Bells Larsen - Good Grief (Next Door Records)

Bells Larsen – Good Grief (Next Door Records)

Inspired by the tragic loss of their first love, Good Grief is the debut album from Toronto’s (via Montreal) Bells Larsen, an artist mentored by The Weather Station’s Tamara Lindeman – the two also share a label in Next Door Records. Written over the last five years, Larsen’s intention was to express their lost love’s spirit and in doing so, to try to ’make grief good’; the album’s title should be taken literally.

Larsen has poignantly used old voice recordings to punctuate the album, beginning the whole journey with their lost love asking “Are you ready?”, before the pair sing Sufjan Stevens’ ‘The Predatory Wasp Of The Palisades Is Out To Get Us’, entitled here simply ’Wasps’. Larsen explains “There’s a part of me that feels in some way like she’s now asking grown-up me if I’m ‘ready’ to share these songs about grief now”.

‘Tongue Tied’ follows on beautifully from that emotional opener, a tender acoustic-and-vocals, ending with the words ”If I could just know / I would play you a symphony / Meanwhile sit back and smile / enjoy these melodies”, as if to introduce the rest of the record.

It therefore feels a bit like things take off on the next song, the single ’Double Aquarius’, which brings in the full band sound and matches heartrending lyrics with an upbeat melody, it has a lovely uncluttered feel in the vein of Juliana Hatfield or maybe Julia Jacklin, not least since it actually includes the words “The pressure to party is what’s kind of killing me”, which may or may not be a nod to one of the latter’s most celebrated songs.

Don’t make the assumption that this record is a hard listen though – it certainly packs an emotional punch with the lyrics, given the subject matter, but it also manages to bring light in through the clouds and make the album more of a celebration than a mourning. The storytelling draws in the listener, truly there’s no lyrical cliche here, it’s original and clearly from the heart, the brilliant ’Sweater Weather’ which ends with the simple but profound “Oh it’s so easy to lose the good memories”.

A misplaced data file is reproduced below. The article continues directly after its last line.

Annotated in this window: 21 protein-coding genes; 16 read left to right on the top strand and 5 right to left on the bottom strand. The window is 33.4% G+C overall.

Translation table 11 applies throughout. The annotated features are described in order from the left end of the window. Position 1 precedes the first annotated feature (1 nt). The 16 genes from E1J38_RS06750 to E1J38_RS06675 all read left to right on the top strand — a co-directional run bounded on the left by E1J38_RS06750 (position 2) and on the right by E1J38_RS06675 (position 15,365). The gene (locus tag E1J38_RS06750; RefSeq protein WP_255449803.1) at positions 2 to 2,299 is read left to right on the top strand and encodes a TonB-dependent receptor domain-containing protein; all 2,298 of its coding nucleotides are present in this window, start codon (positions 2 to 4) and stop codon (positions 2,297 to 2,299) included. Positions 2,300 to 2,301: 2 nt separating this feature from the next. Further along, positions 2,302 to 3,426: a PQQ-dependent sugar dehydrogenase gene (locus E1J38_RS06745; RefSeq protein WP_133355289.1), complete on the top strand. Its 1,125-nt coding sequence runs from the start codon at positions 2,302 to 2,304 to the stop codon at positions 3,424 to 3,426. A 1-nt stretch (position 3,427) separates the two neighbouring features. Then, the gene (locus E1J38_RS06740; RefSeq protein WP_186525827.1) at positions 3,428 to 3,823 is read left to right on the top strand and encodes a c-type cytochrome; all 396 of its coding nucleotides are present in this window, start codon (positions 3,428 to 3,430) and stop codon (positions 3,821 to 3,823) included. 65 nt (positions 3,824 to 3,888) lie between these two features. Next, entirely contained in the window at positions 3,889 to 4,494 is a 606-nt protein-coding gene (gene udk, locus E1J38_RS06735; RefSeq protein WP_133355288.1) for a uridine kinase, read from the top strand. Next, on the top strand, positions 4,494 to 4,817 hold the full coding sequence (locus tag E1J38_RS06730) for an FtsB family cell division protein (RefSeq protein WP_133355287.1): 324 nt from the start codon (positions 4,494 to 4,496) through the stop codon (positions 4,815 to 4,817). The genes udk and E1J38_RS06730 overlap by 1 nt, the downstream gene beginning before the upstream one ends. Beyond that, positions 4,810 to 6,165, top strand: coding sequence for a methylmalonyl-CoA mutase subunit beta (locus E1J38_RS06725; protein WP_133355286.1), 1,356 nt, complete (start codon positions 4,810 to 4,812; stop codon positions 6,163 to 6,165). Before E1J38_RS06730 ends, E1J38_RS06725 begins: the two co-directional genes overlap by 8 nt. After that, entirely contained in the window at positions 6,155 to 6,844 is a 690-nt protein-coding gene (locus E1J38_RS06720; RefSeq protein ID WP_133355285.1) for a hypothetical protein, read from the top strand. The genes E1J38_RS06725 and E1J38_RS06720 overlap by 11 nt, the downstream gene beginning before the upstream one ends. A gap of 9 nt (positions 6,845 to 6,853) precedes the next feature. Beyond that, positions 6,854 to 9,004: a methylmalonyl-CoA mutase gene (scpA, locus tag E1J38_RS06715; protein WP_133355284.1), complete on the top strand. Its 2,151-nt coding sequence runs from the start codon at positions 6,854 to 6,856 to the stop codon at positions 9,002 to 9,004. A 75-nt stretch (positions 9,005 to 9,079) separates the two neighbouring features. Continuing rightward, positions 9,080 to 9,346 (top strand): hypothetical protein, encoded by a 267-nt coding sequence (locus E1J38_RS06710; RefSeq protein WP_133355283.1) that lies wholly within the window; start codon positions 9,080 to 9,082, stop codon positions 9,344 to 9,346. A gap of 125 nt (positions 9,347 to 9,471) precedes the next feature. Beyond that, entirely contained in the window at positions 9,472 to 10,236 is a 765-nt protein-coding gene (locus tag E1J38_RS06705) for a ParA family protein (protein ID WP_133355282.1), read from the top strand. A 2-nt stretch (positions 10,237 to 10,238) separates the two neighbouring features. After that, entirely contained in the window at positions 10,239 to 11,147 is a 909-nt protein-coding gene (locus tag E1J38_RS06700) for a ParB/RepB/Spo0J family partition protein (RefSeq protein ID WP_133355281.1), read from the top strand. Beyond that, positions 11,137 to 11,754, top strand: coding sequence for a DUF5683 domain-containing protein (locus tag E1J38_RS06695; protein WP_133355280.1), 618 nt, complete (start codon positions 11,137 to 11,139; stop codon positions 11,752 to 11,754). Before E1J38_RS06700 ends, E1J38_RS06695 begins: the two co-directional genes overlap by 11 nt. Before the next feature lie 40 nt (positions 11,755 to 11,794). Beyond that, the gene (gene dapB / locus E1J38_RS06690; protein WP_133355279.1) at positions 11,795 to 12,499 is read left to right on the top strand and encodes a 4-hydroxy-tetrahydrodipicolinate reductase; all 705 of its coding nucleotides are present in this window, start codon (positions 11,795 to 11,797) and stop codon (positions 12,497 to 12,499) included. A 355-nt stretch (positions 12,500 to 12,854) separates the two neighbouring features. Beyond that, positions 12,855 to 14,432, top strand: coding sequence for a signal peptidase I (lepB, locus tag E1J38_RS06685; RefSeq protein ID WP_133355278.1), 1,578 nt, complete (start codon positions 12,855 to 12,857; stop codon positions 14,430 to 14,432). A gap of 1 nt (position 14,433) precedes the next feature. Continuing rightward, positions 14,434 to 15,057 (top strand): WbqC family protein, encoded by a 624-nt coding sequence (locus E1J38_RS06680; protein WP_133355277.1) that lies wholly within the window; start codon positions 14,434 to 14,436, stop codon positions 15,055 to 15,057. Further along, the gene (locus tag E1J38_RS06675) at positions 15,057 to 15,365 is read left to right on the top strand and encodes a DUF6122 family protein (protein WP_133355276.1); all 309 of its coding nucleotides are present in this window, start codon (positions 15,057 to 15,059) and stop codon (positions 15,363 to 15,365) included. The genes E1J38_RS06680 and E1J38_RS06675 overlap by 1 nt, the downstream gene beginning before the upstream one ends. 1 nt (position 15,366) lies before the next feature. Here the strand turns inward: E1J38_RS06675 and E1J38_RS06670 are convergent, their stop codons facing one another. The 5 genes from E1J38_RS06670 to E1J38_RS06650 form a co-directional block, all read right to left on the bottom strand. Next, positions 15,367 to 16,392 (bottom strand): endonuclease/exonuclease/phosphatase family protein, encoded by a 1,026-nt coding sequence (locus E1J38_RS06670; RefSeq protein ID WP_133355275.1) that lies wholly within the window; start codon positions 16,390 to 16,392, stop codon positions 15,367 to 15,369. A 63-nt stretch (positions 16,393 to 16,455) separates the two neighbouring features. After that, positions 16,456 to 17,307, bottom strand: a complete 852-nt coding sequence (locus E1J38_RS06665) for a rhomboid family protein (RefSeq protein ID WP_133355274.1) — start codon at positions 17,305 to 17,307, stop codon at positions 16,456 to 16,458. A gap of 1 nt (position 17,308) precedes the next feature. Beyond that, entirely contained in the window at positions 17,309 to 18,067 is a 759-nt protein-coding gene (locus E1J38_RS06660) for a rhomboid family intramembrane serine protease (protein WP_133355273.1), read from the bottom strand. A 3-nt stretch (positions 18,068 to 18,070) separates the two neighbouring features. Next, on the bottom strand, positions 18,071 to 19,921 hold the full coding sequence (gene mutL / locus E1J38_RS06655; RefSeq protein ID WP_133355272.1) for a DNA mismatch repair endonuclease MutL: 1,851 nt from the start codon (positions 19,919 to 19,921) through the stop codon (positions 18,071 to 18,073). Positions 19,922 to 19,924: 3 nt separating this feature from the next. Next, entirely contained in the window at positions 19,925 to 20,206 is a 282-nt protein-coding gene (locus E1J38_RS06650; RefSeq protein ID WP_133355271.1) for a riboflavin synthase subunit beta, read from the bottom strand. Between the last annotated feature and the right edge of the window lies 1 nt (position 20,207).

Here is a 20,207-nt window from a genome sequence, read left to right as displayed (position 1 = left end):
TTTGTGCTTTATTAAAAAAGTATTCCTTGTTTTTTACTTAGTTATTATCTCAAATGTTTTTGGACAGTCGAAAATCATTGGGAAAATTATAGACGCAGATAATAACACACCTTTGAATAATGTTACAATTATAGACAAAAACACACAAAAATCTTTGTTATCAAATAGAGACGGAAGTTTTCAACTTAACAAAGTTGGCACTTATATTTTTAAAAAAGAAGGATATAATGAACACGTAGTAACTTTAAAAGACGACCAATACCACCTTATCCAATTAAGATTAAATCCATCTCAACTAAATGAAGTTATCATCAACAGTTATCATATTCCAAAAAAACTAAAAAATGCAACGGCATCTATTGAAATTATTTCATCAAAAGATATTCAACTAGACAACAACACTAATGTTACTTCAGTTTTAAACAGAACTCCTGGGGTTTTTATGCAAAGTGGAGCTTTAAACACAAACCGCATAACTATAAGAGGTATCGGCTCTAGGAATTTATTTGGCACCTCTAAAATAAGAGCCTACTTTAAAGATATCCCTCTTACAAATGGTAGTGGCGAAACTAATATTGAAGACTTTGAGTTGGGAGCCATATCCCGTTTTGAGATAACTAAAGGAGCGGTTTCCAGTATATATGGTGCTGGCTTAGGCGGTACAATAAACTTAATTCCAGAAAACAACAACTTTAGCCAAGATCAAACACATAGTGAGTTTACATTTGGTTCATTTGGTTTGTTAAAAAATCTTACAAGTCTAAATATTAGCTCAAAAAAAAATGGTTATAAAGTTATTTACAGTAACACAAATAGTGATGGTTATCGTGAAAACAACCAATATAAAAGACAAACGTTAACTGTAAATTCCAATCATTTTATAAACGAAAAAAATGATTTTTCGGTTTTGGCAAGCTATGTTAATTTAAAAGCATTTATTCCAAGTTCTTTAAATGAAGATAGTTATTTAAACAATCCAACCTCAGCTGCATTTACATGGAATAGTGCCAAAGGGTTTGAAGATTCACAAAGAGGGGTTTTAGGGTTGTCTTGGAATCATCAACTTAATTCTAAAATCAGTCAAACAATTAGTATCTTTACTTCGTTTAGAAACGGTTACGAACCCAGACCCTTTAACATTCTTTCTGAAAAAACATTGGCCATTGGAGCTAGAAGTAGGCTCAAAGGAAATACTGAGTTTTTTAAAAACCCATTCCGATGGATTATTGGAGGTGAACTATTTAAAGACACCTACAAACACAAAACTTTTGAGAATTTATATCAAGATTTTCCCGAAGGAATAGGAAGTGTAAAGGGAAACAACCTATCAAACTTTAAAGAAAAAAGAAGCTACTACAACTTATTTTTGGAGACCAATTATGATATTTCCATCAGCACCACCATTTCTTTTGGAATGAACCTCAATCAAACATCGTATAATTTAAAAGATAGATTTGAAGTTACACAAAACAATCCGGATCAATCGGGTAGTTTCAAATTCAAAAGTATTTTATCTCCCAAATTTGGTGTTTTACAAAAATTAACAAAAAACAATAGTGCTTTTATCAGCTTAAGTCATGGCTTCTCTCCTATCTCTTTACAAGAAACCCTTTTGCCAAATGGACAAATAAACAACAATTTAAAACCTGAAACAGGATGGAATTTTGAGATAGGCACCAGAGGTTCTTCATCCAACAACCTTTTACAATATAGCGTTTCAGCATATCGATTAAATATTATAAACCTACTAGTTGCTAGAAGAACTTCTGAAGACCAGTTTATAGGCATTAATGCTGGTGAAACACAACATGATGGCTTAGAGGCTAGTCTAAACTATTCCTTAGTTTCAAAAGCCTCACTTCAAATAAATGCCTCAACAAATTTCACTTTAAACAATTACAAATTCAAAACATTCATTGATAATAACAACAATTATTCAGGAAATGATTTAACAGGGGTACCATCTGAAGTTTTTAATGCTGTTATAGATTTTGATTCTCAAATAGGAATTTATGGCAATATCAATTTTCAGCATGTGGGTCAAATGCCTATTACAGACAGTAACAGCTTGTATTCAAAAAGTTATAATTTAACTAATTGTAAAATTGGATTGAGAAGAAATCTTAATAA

‘Say Something’ benefits from some lovely backing vocals and a sublime Summery feel, pairing the airy melody with a lyric including the winning line “The gas lighting is better than fighting’” in its refrain. Co-producer Devarrow features on the epic ‘Atlantic Love / A Long & Distant Wave’ which is the album’s centrepiece, leading nicely into the second half which begins with ’The Geography Of Leaving’ , a touching piece on the passing of time with a delicate and again, uncluttered production.

‘Cara’ is more literal lyrically, lines like “If I knew then what I know now I never would’ve looked away”, surely enough to melt the iciest heart, while a distant organ swirls around the background. ‘People Who Mean So Much To Me’ deals with the impact that strangers can have on a person’s life, as ever the words are full of humanity and empathy, whether speaking of the old man who lost his memory, or the kid who asked for some advice on coming out to his mom.

The album ends as it started, a voice memo recording reprise of ’Wasps’. I’m not sure if Sufjan Stevens is aware of this album, but as an artist who dealt with grief so beautifully in his own way, (with the tribute to his mother, via his 2015 album Carrie and Lowell), I think he would be proud to have inspired this life-affirming record.

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